I decided to not go fishing on the Fourth of July, but rather just take a leisurely ride around the local lakes and see how crowded they were.
It wasn’t a surprise to see that Round Lake and Ballston Lake were busy, but the Saratoga Lake state launch site and the lake were the busiest. There were six vehicles with trailers waiting for someone to leave, and the majority of boat trailers were bass boats.
Saratoga Tackle reported everything was biting. However, one week earlier, I got an email from some happy grandparents who wanted to let me know about their granddaughter’s first fish.
Fred and Suzanne Denefrio of Niskayuna took their 31⁄2-year-old granddaughter, Juliana Denefrio, to Saratoga Lake. They rented a boat at South Shore Marina and started fishing the weed patches out in front of the Marina’s launch. This southern area of the lake is an excellent summer spot for panfishing, as well as bass. Her fish came aboard early, and she did quite a job of reeling it in, a nice sized bluegill. In two hours, they caught quite a few sunfish and a couple of bass. I’m sure Saratoga Lake will see them again.
I’m often asked why I put so many details in my fishing reports. As a fisherman, you should know there are a number of things that can make the difference between fishing and catching, including weather, time of day, structure, lure type, size and color, depth, etc.
I learned a long time ago that you never know everything about fishing, and I always try to pry out all the information I can from a successful angler. Unfortunately, anglers, not all of them, have a tendency to stretch the truth and sometimes even lie. But when a tournament angler tells me he caught a lot of fish on a pink Bass Pro Shop Stik-O-Worm, I buy some.
Just before the Fourth of July holiday, I accepted a fishing invitation from my friend, Paul Galcik of Schuylerville, to join him on Glen Lake. This 319-acre lake in the Warren County town of Queensbury has quite a selection of fish, including large and smallmouth bass, chain pickerel, brown bullhead, panfish and rainbow trout. This year, the Department of Environmental Conservation added 2,600 of them.
It was a perfect fishing day with overcast skies and very little wind when we left the dock around 7:30 a.m., and before 8, Paul had attracted a largemouth that grabbed his surface popper. Numbers two and three also came into the boat on that same lure, but I was too stubborn to switch and continued to toss a green wacky worm. Within the next hour and a half, Paul caught three fish to every one of mine, including two pickerel. Most of the fish we were catching were largemouth five to 20 feet deep and always around weeds and rocks.
Now because of the overcast, I thought I would try something different, in color, that is. I had a half-dozen pink Stik-O-Worms I’d been carrying around for some time. To my surprise, that pink wacky worm was hot. I caught quite a few bass and several pickerel before the day ended. One pickerel measured 25 inches and weighed in close to four pounds. It was a great day of fishing with plenty of action, and when I got home, I called Bass Pro Shops and ordered some pink Stik-O-Worms.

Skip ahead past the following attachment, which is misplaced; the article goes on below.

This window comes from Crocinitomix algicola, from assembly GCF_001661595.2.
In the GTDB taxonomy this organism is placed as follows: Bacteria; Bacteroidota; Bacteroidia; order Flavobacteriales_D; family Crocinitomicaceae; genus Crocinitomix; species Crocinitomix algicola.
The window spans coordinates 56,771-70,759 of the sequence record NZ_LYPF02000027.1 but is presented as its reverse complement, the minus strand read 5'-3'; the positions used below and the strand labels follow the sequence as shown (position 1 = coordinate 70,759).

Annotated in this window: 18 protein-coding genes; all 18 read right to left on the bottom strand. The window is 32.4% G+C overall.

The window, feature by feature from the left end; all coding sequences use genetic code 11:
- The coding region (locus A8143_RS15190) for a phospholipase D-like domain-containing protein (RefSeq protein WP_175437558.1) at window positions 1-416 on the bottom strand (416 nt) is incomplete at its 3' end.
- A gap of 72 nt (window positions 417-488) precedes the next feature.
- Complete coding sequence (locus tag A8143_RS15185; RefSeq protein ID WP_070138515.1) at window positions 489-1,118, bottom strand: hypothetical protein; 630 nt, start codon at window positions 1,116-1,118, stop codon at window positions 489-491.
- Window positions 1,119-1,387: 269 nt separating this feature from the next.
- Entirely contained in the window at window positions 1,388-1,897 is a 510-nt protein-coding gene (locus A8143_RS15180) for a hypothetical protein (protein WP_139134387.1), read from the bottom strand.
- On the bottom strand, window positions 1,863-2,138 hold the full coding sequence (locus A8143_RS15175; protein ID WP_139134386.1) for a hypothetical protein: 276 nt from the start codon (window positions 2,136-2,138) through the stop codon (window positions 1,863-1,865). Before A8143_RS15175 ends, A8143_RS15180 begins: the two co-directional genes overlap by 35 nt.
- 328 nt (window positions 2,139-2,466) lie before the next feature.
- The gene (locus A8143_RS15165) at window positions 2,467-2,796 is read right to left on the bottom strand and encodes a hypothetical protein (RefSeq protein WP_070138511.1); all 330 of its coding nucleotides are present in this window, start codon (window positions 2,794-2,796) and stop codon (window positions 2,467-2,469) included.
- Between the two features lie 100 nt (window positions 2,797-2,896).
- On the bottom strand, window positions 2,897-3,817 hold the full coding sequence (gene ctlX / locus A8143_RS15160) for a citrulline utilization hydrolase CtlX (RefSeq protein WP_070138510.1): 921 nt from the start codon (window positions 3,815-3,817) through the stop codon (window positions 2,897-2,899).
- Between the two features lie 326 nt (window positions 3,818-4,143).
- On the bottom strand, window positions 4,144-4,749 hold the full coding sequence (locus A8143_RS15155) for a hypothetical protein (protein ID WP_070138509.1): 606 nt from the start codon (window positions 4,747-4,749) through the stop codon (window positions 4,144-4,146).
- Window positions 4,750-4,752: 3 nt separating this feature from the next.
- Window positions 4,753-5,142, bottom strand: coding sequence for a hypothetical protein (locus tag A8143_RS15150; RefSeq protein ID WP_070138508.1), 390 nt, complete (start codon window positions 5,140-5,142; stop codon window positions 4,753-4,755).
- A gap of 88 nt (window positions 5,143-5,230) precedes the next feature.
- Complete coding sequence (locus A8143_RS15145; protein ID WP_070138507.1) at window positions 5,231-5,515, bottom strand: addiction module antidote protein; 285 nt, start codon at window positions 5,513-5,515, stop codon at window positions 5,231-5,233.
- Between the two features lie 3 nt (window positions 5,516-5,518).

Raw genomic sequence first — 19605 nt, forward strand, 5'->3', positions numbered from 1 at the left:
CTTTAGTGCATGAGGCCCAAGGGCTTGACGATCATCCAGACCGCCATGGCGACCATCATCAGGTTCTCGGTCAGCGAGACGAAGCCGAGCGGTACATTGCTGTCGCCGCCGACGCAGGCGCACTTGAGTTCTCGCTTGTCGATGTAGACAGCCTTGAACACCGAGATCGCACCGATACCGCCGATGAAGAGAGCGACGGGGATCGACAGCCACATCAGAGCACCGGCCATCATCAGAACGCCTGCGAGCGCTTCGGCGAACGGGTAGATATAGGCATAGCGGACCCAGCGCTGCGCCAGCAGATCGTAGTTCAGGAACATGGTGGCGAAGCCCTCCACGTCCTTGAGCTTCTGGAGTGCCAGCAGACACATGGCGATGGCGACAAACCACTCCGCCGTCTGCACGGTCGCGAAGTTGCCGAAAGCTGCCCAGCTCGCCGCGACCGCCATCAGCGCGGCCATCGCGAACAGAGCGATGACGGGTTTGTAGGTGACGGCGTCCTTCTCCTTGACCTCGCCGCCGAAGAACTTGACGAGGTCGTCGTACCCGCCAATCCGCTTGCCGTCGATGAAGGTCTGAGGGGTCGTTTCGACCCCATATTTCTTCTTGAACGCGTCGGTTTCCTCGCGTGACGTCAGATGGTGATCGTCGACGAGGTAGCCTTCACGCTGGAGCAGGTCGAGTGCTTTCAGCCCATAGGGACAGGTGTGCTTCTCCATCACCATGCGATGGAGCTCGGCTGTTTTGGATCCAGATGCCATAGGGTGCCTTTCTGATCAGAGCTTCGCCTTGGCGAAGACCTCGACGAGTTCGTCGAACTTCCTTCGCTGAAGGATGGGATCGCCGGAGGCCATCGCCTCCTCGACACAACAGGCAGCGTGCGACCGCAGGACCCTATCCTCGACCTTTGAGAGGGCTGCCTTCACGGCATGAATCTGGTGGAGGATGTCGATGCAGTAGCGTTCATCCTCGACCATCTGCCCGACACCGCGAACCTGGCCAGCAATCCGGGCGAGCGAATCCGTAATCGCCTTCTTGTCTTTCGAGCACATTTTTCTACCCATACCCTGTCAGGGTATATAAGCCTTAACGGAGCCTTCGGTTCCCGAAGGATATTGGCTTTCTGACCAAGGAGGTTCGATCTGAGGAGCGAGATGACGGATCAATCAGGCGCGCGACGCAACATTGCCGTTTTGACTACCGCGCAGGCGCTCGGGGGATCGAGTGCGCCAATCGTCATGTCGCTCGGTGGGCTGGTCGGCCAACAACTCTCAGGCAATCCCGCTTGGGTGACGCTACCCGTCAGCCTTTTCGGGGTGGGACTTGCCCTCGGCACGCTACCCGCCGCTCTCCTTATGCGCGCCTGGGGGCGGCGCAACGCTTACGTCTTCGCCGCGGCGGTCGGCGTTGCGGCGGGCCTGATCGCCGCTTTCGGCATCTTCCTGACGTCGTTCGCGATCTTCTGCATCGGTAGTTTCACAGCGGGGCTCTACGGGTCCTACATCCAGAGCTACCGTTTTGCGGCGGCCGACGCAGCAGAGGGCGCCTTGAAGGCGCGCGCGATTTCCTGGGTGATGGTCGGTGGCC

Glen Lake has a very small launch for cartop boats (no trailers), and very limited parking. For full launching details, go to www.-ecode360.com/9616636
Oneida Lake was good to the 12 teams that fished the Mohawk Valley Anglers Club recently. Eleven of these teams weighed in five-bass limits.
Leading the way with a 15.40-pound bag of bass were John D. and John R. Irons of Little Falls, for which they received $175. The Schenectady team of Jim Capron and Bob Cooper, was just one pound behind with 14.40 in second, and the Westerlo team of Bill Kested and Bob Misuraca was third with 14.25 pounds. Second and third place received $125 and $100, respectively. Big bass honors and $60 went to Rotterdam anglers Ken Fredericks and Leon Vanwormer, who weighed in a 3.77-pounder.
The 23 boats that fished in the Tuesday afternoon Saratoga Tackle Bass Challenge were interrupted by a very nasty thunder and lightning storm, forcing most of them off the water temporarily. Any fishing time lost in a three-hour tournament makes a team five-bass limit a real challenge, but they still did well.
The leader, who fished alone, was Bill Goodermote of Troy with a five-fish bag weighing 11.80 pounds. He received $518. Second, with 11.58 pounds, were Saratoga Springs anglers Mike Schiecher and Tony Pascucci, who received $207. Their bag also included the tournament lunker, a 4.34-largemouth worth an additional $230.
There was also a newcomer fishing his first bass tournament, Zack Galcik of Schuylerville, who partnered with his dad, Mike. You might remember I was Mike’s partner the week before, and we won the tournament without any help from me. Zack was a bit hesitant when he came over to me and said, “I caught the first fish and another later.” From the smirk on his dad’s face, I do believe he put him up to it.
Dave’s Bait and Tackle reports the walleye bite is good in spite of the high water, and they are catching them right from shore. Apparently, the bait moved in toward the shore and the ’eyes followed. Dave said the pike fishing is slow and nothing big has been biting. However, one unidentified angler caught a 28-inch brown trout fishing from shore.
The June winners in Dave’s monthly contest caught some nice fish. In the walleye category, the winner was Bill Harrington of Northville, 221⁄4 inches. Luke Olsen of Northville took both second and third places with 201⁄2- and 20-inch ’eyes.
There were only two winners in the perch division; Dan Looman of Edinburg, 135⁄8 inches, and Ron Smith of Catskill, 121⁄4.
In the white perch category, Catskill angler Ron Smith won with a 12-incher. Keith Simonds of Gloversville took second and third with 111⁄4 and 101⁄2 inches.
Only one bass was weighed in, and that was Smith again with a 17-incher.
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